Today’s post looks at some of the general background to these issues – some later posts will look at how poets of the era composed their work.
Poetry and song make up an important part of In a Milk and Honeyed Land. They appear in the regular religious celebrations as well as major festivals and as a part of everyday interactions between people. The romantic and marital relations that Damariel enjoys are shaped by responses to music. What do we know about them in the real history of the second millennium Levant?
Prose accounts of various kinds – including everyday items such as personal complaints and lists of possessions as well as war diaries or historical annals – make up the majority of pieces of writing that have been recovered from the ancient near east. However, a great deal of poetry has also been found. Given the fragile nature of writing materials, and the fact that in this era a great deal of information was held and passed on verbally, we can be confident that both singing and public recital were of great social importance. Just as in In a Milk and Honeyed Land, they were used to keep hold of cultural memory and religious expression, as well as to have fun.
The Egyptian climate is much more suitable for preserving written items, especially in the south of the country, than the countries in the Levant. So it is from Egypt that we find not only poems written on papyrus, pottery and stone, but also wall pictures of male and female singers and musicians, typically performing at banquets or parties. Anyone fortunate enough to have seen the British Museum exhibition of wall paintings from the tomb of Nebamun (http://goo.gl/SgSy4), or at least to have read the accompanying book (http://goo.gl/dbHVF), will remember the group of women musicians there. We even have a few tomb paintings where fragments of songs are shown above groups of labourers at work – perhaps a romantic ideal, but also perhaps recording for posterity something of Egyptian working class culture. The overwhelming majority of poems found in Egypt address middle class and elite interest and preoccupations, naturally enough since the ability to write fluently was limited to people within these groups.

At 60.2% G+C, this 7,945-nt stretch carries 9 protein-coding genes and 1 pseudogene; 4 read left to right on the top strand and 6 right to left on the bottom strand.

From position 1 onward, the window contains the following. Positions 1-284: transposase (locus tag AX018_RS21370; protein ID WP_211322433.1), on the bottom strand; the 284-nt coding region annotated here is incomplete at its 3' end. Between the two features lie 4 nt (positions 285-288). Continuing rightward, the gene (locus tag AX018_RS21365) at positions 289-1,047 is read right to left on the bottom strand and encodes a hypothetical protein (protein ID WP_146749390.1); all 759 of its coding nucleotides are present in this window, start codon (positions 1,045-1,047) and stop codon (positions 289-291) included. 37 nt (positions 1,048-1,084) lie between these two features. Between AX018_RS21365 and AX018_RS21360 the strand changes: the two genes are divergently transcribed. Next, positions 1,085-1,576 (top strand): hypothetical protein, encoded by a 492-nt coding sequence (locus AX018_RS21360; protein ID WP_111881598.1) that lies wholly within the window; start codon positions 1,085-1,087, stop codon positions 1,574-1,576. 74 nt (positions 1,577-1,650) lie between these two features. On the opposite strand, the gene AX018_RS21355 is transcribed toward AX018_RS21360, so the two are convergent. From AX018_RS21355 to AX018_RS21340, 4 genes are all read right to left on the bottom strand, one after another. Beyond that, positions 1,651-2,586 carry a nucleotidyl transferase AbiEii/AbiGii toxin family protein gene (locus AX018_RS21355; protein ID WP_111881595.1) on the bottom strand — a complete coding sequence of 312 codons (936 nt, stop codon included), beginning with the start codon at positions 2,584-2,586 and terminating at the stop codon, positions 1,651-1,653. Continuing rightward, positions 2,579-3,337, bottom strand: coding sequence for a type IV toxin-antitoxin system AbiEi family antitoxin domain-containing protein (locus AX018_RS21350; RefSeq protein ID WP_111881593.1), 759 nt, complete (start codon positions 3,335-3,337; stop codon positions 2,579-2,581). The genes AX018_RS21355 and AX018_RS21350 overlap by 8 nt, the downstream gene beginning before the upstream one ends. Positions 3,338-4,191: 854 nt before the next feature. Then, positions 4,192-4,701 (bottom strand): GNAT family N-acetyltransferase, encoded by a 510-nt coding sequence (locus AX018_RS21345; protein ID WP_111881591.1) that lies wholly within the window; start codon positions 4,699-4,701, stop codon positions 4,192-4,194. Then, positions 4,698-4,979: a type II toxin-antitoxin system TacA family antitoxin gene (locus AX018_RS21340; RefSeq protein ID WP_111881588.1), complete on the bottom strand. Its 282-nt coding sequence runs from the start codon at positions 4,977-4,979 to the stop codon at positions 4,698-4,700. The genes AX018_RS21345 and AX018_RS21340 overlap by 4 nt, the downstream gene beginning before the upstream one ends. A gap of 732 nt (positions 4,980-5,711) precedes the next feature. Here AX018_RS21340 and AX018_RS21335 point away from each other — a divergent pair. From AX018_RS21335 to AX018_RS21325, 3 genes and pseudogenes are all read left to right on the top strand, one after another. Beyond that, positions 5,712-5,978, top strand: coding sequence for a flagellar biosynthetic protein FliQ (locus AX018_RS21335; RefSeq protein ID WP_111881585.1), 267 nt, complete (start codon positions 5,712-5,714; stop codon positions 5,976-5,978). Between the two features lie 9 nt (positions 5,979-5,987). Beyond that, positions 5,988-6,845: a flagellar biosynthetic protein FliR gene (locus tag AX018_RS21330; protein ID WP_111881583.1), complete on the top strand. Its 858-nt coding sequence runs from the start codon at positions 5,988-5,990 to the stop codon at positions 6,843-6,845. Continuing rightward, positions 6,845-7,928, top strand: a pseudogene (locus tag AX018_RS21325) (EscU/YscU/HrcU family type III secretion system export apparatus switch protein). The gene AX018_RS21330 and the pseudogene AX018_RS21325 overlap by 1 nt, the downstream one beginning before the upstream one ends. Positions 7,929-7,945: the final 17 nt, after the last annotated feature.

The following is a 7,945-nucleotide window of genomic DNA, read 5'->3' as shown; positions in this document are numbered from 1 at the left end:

Within the Hebrew bible, of course, both poems and prose can be found, although it is not always clear from the original language which mode the author was using in every case. The very oldest layers of this complex book consist of poems, and some people think that the prose portions were developed later around a skeleton of songs and poems that held the emerging nation’s memory. Another possibility is that both prose and poems crystallised side by side out of oral tradition, and we recognise the antiquity of the poetic portions more easily than prose since it is less able to change without losing its essential core.
The poets and songsters of that age would have learned their trade from the cultures they encountered on a daily basis. Then as now, cross-cultural influences could spread as people moved about or met each other at shared venues. In a Milk and Honeyed Land proposes that Nepheret brought knowledge of Egyptian styles up into the hill country, and that she and Damariel together worked on a hybrid style blending together the music of their cultures. Later on, this fusion was introduced to the Israelites, who took up some parts and not others, merging them with their own traditions.
It is, I believe, a creative mix of this kind that we find in the oldest biblical poems – Egyptian, Canaanite and Israelite styles brought together into a unified whole. This was the major topic of the academic work I did, under the title Triumphal accounts in Egyptian and Hebrew, planned for ebook publication later this year. Meanwhile, you can enjoy the fictional presentation of these ideas in In a Milk and Honeyed Land.
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